Lucinda Rasmussen, PhD, MA, BA Hon
ATS Associate Lecturer, Faculty of Arts - English & Film Studies Dept
- Office Hours for 2022-23 to be announced: Please note that my 2022-23 Course Description for topics courses English 103 and English 391 are listed on this page under Announcements.
I am a settler scholar who lives and works on Treaty Six and Métis territory at the University of Alberta. My primary role at this institution is to teach undergraduate English literature with the Department of English and Film Studies. Additionally, I teach Writing Studies.
Broadly speaking, my research to date has focussed on auto/biographical representations of women as they are (self) portrayed in literature and popular culture in twentieth and twenty-first century America. I am particularly interested in ways that women's auto/biography has, over the last decades, been influenced by postfeminism. My graduate student research examined breast cancer memoirs by women who fashioned and marketed their self representations after the romantic fiction known as chick lit. My ongoing exploration of postfeminism today examines this ideology's influence on the figure of the ageing woman in literature and visual culture.
Since beginning to teach with English and Film Studies in 2009, I have taught a range of undergraduate courses organized around themes which include the 'animal' in literature, the 'other', and representations of the body. I have also taught global literatures and a theoretical courses on race and ethnicity as well as gender and sexuality. Most recently, I have been teaching undergraduate courses including Introduction to Indigenous Literatures, Children's Literature: Folklore Traditions, Case Studies in Research (Contemporary Horror), Introduction to Critical Analysis, and Women's Post-Twentieth-Century Writing. My teaching philosophy is informed by feminist and arts-based pedagogical approaches which take into account the importance of working toward a decolonized university. I was honoured to receive the William Hardy Alexander Award for Excellence in Undergraduate Teaching in 2017.
In Fall 2022 and Winter 2023:
English 103 (A10) (A12) (B25): Why Horror?
Although it is often derided or thought to be ‘low-brow’, horror fiction is an excellent topic for new researchers interested in studying how social tensions and anxieties take shape in, and are navigated through, mainstream literature and popular culture. Examples of topics we may explore in this class include teen or gateway horror, final girls, techno-horror, cryptozoology, domestic horror, misogyny in horror, portrayals of children in horror, apocalyptic horror, and others. While we will touch on some ‘horror origins,’ our focus will primarily be on contemporary writers. Additionally, we will augment the novels and short stories we study with excerpts from visual media, as we begin our semester with chapters from Mathias Clasen’s A Very Nervous Person’s Guide to Horror Movies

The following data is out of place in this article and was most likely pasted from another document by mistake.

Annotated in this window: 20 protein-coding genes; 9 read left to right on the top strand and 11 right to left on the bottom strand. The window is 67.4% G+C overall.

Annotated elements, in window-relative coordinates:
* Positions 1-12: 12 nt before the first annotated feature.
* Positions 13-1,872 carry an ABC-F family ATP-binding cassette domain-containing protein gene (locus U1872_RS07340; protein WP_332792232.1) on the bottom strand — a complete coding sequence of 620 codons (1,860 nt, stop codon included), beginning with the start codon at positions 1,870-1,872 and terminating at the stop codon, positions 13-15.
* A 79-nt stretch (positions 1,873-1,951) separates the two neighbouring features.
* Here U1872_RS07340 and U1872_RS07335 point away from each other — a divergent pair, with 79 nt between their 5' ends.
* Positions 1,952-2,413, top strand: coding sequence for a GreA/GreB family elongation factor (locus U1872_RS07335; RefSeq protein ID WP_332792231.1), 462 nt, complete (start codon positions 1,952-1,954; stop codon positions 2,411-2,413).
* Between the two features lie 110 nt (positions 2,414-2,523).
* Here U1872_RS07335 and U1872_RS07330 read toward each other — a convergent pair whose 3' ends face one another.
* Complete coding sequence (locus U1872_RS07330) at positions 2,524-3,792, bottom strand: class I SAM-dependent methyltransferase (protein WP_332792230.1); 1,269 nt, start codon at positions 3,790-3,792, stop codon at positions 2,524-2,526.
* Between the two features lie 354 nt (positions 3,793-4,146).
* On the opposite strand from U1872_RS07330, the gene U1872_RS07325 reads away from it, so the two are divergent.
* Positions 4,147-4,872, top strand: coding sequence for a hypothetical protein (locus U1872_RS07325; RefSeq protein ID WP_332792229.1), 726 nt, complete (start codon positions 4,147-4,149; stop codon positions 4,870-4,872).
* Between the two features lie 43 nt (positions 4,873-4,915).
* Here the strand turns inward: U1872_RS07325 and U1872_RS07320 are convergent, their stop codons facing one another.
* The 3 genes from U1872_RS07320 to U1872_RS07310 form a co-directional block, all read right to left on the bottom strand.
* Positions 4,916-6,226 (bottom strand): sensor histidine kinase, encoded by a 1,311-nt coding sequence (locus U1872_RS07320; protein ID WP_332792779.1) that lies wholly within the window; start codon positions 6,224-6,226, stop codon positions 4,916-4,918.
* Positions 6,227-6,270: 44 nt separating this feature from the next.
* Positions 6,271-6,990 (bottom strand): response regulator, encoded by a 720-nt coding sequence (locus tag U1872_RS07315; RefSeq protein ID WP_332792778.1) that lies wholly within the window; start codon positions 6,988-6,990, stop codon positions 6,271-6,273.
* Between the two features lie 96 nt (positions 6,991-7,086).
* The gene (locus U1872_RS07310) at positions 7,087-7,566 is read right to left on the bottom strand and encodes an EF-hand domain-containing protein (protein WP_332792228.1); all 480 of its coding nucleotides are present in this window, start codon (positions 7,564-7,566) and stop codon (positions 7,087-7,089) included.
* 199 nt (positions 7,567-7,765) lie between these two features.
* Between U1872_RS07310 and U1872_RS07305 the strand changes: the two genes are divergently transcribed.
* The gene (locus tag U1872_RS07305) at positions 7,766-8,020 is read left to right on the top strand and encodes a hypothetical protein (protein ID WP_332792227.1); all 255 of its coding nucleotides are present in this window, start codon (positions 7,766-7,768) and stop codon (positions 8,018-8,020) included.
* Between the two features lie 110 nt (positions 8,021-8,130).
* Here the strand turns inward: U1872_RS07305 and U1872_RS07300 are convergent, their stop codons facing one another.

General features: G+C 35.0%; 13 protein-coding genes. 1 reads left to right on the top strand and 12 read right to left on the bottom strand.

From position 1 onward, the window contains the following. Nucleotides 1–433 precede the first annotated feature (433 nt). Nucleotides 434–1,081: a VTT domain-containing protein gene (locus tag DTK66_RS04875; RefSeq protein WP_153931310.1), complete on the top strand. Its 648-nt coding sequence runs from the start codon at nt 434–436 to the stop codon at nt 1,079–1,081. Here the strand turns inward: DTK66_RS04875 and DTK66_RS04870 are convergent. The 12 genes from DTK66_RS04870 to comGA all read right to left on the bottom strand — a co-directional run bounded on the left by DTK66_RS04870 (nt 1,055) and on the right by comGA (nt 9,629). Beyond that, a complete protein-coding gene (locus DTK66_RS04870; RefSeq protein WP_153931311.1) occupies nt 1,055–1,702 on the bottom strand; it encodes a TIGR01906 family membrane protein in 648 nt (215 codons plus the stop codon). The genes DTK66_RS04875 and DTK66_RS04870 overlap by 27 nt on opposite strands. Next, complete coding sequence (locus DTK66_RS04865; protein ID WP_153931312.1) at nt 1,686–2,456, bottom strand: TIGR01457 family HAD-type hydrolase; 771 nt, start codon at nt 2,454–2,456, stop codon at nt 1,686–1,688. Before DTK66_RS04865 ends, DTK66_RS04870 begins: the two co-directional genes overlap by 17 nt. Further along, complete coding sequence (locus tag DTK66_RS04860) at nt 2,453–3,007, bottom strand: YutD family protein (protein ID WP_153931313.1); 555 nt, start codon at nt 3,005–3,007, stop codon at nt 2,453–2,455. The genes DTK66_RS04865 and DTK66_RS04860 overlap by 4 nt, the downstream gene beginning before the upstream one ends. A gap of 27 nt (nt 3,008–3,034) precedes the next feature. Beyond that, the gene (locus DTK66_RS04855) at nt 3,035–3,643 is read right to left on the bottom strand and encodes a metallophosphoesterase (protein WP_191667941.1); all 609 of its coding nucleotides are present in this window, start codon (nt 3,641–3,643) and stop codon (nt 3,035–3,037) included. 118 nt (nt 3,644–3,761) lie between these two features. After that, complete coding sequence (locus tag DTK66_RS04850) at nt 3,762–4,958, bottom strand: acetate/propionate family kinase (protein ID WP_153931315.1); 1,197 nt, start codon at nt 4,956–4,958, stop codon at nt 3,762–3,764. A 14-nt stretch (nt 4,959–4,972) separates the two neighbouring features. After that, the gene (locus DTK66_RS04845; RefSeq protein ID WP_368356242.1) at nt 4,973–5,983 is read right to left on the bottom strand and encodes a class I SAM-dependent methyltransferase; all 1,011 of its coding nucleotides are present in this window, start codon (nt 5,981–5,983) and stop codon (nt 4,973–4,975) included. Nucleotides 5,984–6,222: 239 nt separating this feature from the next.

English 391 (B1): Topics in Women’s Writing, “Maiden, Mother, Crone”
Kathleen Woodward has noted that “In every culture, age, like any other important category, is organized hierarchically.” “In the West,” she continues, “youth is the valued term, the point of reference for defining who is old” (Ageing and its Discontents, 1991). While Woodward is speaking in broad terms here, it can be said that women in western societies encounter age-related expectations throughout their lives. On this basis, members of this class will consider the ways in which a selection of contemporary authors give voice to narrators or protagonists whose experiences intersect with, and are complicated by, age-related tropes and stereotypes. While the reading list is yet to be finalized, representative texts will include works such as Kristen Roupenian’s short story “Cat Person” (youth and agency), Vicki Laveau-Harvie’s memoir The Erratics (mothers and daughters), Sarah Ladipo Manyika’s novella Like a Mule Bringing Ice Cream to the Sun (ageing and nation), as well as Hiromi Goto’s graphic novel Shadow Life (the fourth age).
This variable content course introduces methods of literary research as an in-depth process through one or more case studies. Not to be taken by students with 6 units in approved junior English. This course can only be taken once for credit. Note: refer to the Class Schedule and the Department of English and Film Studies website for specific topics.
An introduction to Indigenous literatures in North America, from their earliest oral forms to their contemporary variations. Not to be taken by students with 6 units in approved junior English. Note: Sections reserved for students in the TYP Program include a 3 hour seminar component in addition to the 3 hour lecture component.
Prerequisite: *6 of junior English, or *3 of junior English plus WRS 101 or 102. Note: variable content course which may be repeated if topics vary.
This workshop course focuses on both the theory and practice of the writing process to help students experience firsthand how university writers enter into rich ongoing conversations by engaging with the words and ideas of others.